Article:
* ECB holds rates at 0.75 percent, cuts inflation, growth
* ECB President Draghi says wide discussion on rates
* Political tension in Italy grows
By Wanfeng Zhou
NEW YORK, Dec 6 The euro was headed for its
sharpest drop against the dollar in a month on Thursday after
comments from the European Central Bank chief and a downgrade to
the region's growth and inflation forecasts boosted expectations
of an interest rate cut.
Political chaos in Italy drove Italian bond yields higher
and added to losses in the euro. Silvio Berlusconi's People of
Freedom party withdrew its support for Italy's technocrat Prime
Minister Mario Monti on Thursday, setting up a conflict that
could force an early election.
ECB President Mario Draghi, speaking at a news conference
after the bank's decision to keep its main interest rate at 0.75
percent, said there was a wide discussion on interest rates but
the consensus was to leave the rates unchanged.
"That could be the signal that 2013's first ECB monetary
decision could include another cut in interest rates," said Neal
Gilbert, market strategist at GFT in Grand Rapids, Michigan.
"The underlying reason for euro weakness is still there, and
the ECB's warnings of continued weakness over the next year
could be the catalyst for a continued euro drop."
Draghi's comments came as the ECB predicted the euro zone
economy would shrink again in 2013 and sharply lowered its
growth and inflation forecasts. It also said risks to growth
remain on the downside.
The bank forecast gross domestic product in a range of
falling by 0.9 percent to growing by just 0.3 percent next year,
suggesting contraction is far more likely than not. It predicted
inflation at 1.1 percent to 2.1 percent next year.
"The combination of the ECB's cooler growth and inflation
forecasts opened the door to a rate cut in the months ahead,"
said Joe Manimbo, senior market analyst at Western Union
Business Solutions in Washington.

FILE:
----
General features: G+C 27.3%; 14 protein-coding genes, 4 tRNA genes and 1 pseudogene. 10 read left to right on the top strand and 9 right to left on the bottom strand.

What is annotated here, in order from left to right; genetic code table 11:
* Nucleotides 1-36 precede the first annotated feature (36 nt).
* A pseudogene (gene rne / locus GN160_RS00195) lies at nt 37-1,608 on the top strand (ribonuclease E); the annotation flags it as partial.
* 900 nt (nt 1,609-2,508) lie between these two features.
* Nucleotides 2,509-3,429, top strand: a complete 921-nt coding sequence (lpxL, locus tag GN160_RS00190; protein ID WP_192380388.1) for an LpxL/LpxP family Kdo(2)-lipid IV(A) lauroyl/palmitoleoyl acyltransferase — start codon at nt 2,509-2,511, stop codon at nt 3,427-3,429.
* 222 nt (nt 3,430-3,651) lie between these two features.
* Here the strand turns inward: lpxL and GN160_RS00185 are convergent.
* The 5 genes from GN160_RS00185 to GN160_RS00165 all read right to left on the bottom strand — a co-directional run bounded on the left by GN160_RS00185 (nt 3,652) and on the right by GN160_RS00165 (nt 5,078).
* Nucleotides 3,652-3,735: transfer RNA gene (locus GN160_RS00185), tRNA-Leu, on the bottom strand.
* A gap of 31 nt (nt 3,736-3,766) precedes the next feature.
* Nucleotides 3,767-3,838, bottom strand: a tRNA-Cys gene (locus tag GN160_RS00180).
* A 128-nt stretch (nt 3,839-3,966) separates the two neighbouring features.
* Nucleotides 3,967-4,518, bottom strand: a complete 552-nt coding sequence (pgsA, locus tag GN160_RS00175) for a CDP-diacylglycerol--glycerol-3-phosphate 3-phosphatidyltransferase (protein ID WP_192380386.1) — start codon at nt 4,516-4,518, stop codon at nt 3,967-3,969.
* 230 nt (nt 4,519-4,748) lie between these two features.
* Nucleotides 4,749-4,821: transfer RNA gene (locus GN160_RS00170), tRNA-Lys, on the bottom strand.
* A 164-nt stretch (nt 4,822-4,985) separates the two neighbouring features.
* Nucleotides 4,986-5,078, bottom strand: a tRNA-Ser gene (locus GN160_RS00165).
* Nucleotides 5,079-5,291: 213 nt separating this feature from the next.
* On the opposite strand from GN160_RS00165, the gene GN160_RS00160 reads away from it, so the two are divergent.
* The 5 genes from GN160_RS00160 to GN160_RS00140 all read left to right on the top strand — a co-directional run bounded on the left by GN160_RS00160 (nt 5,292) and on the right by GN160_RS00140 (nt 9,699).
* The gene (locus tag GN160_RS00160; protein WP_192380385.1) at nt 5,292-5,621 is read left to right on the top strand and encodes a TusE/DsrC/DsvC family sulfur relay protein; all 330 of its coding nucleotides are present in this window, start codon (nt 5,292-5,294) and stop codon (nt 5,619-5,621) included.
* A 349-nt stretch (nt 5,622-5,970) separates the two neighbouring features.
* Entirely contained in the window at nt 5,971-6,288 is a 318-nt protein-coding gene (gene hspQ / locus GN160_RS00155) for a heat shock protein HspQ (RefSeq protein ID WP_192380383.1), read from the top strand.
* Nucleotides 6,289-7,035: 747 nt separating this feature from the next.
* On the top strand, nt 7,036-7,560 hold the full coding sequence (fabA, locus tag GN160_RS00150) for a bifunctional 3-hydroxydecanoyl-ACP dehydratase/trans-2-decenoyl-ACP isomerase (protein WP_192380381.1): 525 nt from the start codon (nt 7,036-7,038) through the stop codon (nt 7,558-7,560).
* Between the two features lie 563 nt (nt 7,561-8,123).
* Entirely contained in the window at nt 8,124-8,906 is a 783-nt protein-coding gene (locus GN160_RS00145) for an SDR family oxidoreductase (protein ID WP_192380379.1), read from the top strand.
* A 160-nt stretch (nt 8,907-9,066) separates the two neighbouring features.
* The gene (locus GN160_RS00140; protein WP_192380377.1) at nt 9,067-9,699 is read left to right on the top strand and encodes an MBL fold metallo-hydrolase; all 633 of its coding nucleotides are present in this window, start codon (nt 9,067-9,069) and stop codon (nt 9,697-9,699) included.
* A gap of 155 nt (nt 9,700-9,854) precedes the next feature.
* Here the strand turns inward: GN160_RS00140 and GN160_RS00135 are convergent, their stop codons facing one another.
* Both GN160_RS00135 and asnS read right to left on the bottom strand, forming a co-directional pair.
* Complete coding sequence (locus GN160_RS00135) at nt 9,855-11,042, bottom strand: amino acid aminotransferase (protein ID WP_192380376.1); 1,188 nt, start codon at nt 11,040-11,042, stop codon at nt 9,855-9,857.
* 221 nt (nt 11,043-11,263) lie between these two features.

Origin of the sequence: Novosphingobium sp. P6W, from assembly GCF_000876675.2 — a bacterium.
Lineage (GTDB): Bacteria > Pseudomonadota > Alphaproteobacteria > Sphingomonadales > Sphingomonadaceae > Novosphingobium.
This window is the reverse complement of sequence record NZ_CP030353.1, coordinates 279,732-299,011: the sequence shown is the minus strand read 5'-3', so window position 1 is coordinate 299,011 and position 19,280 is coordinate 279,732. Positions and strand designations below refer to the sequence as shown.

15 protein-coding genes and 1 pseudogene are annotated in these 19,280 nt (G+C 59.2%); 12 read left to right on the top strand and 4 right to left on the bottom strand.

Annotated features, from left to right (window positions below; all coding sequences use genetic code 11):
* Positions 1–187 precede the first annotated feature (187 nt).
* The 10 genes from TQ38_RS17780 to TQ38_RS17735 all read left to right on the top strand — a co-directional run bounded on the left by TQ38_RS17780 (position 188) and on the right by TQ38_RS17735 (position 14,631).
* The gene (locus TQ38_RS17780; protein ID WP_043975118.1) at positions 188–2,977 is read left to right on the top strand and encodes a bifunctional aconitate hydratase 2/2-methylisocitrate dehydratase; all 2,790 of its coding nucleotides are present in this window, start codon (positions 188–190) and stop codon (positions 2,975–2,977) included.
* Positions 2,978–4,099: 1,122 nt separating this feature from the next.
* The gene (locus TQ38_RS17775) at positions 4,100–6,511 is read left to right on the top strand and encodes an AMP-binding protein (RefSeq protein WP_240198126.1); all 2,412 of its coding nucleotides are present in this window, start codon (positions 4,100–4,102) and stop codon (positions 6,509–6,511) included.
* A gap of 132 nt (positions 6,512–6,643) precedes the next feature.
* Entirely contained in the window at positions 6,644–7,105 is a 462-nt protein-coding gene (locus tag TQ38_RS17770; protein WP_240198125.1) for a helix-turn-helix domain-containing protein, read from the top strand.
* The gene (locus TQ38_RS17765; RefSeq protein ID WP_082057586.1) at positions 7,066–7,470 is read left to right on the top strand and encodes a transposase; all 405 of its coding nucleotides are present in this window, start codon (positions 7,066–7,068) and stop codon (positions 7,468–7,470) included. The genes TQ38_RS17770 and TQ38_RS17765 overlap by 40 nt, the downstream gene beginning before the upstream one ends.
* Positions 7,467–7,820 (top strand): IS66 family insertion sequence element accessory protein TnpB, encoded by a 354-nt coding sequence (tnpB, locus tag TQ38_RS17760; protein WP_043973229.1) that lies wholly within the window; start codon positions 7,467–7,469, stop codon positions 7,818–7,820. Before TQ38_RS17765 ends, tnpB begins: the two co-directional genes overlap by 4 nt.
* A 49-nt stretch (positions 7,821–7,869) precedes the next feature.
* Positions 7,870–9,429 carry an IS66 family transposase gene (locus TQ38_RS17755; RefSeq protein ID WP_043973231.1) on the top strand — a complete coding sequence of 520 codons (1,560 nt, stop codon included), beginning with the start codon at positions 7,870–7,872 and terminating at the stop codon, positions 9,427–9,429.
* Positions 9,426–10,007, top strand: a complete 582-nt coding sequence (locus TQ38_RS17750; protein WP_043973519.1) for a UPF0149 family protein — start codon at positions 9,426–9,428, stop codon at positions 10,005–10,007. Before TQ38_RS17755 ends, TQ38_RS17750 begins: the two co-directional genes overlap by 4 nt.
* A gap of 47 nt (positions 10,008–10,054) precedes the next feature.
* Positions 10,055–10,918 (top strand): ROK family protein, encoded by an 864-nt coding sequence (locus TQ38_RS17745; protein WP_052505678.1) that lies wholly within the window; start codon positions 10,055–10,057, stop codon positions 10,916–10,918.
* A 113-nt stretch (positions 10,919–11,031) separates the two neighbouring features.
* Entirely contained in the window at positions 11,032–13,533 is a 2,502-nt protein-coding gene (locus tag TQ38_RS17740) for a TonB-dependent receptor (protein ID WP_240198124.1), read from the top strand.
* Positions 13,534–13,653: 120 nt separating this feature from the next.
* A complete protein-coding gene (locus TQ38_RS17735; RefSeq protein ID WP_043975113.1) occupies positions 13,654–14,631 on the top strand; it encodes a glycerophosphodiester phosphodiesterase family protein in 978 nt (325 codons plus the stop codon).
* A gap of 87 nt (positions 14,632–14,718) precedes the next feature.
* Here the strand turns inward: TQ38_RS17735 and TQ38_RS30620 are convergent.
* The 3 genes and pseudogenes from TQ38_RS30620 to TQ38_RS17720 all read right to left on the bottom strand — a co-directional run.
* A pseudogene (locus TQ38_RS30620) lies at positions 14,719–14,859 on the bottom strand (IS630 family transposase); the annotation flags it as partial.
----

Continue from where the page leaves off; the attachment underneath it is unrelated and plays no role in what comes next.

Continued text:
Draghi also said policymakers discussed setting a negative
rate on the ECB's deposit facility in an attempt to encourage
banks not to hoard cash at the ECB but lend it into the real
The euro fell as low as $1.2960 on Reuters data and
was last down 0.7 percent at $1.2971. At current levels, it was
on track for the biggest daily percentage fall since Nov. 2.
The euro lost 0.9 percent to 106.79 yen.
Italian and Spanish government bond yields rose on tensions
in Italy. A disappointing Spanish bond sale on Wednesday also
weighed as it revived talk of an official bailout request from
the euro zone's fourth-largest economy.
"Some analysts are predicting Italy could be contracting by
as much as negative 3 percent next year. If that's the case,
then they could become another financing crisis for the euro
zone," said Boris Schlossberg, managing director of FX Strategy
at BK Asset Management in New York.
Investors are shifting attention to Friday's closely watched
government report on nonfarm payrolls for November.
Payrolls likely rose only 93,000 last month after advancing
171,000 job in October, according to a Reuters survey of
economists. The unemployment rate is seen holding steady at 7.9
Some analysts said that while the outlook for the euro zone
remained bleak, euro losses against the dollar could be limited.
"As we expect the (Federal Reserve) to announce a shift to
outright Treasury purchases next week, the U.S. dollar should
remain soft," said Vassili Serebriakov, currency strategist at
BNP Paribas in New York. The Fed holds its December policy
meeting next week.
BNP forecasts the euro at $1.33 by the end of the year.
The dollar slipped 0.2 percent to 82.32 yen, not far
from a near eight-month high of 82.82 hit on Nov. 22.
Traders expect the yen to remain under pressure on
expectations of further monetary easing by the Bank of Japan
following an election on Dec. 16.
The Australian dollar rose to a 2-1/2-month high of
$1.0515, after surprisingly strong Australian jobs data prompted
investors to reduce expectations of further policy easing.
It was last up 0.3 percent at $1.0490.